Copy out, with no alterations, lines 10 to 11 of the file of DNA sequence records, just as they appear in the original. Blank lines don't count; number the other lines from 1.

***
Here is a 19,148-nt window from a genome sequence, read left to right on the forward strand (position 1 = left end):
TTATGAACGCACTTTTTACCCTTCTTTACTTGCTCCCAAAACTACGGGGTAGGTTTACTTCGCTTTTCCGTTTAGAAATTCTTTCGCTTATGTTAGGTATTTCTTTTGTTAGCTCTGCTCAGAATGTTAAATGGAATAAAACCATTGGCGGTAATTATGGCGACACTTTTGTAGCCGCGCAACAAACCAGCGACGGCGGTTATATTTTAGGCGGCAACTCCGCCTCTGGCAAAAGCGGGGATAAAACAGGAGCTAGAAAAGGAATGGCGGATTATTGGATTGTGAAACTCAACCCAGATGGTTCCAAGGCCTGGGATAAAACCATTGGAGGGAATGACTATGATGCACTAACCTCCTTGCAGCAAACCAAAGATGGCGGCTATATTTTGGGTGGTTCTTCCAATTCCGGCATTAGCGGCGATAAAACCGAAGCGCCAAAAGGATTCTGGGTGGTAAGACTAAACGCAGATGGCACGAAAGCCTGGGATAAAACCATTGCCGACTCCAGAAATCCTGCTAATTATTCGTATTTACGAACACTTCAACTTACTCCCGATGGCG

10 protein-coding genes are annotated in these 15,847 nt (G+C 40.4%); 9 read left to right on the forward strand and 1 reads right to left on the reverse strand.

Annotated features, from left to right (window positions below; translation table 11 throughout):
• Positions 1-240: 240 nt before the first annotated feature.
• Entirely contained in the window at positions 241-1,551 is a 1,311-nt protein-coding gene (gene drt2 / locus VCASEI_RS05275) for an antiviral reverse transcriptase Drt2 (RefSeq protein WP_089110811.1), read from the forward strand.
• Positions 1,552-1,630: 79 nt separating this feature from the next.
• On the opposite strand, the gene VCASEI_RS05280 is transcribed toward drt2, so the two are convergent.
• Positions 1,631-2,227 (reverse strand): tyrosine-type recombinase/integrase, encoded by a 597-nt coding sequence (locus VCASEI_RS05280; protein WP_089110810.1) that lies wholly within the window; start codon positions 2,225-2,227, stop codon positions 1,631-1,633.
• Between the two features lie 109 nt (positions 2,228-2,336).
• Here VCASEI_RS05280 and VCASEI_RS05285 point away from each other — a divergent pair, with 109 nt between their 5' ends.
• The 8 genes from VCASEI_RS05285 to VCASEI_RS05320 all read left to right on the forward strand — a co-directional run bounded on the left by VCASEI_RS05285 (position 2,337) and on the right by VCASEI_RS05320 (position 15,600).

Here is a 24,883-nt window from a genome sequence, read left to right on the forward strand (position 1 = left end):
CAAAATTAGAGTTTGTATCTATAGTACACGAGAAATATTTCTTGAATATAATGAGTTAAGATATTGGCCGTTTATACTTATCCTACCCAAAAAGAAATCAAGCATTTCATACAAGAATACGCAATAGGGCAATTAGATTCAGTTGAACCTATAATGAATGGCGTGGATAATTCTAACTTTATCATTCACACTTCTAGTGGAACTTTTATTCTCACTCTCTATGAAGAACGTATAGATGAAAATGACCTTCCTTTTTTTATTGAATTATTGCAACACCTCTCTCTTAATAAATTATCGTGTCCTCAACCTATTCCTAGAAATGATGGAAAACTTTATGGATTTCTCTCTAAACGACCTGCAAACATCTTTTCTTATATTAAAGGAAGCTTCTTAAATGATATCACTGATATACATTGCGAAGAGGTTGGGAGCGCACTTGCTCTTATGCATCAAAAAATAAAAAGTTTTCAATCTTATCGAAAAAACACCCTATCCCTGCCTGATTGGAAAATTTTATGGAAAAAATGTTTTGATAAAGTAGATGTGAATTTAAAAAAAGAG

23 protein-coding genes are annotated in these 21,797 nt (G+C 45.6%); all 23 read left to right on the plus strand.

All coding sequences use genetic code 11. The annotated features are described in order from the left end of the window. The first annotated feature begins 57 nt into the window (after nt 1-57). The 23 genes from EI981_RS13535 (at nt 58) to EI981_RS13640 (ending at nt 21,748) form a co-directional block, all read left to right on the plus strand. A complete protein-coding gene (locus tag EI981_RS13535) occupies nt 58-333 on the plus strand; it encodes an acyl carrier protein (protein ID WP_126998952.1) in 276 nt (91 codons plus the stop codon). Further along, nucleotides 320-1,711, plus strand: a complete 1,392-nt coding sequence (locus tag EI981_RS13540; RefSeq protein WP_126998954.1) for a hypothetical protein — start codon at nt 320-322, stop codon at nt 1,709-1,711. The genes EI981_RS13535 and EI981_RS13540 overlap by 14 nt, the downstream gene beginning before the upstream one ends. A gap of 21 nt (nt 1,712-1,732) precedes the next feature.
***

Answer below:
• Between the two features lie 109 nt (positions 2,228-2,336).
• Here VCASEI_RS05280 and VCASEI_RS05285 point away from each other — a divergent pair, with 109 nt between their 5' ends.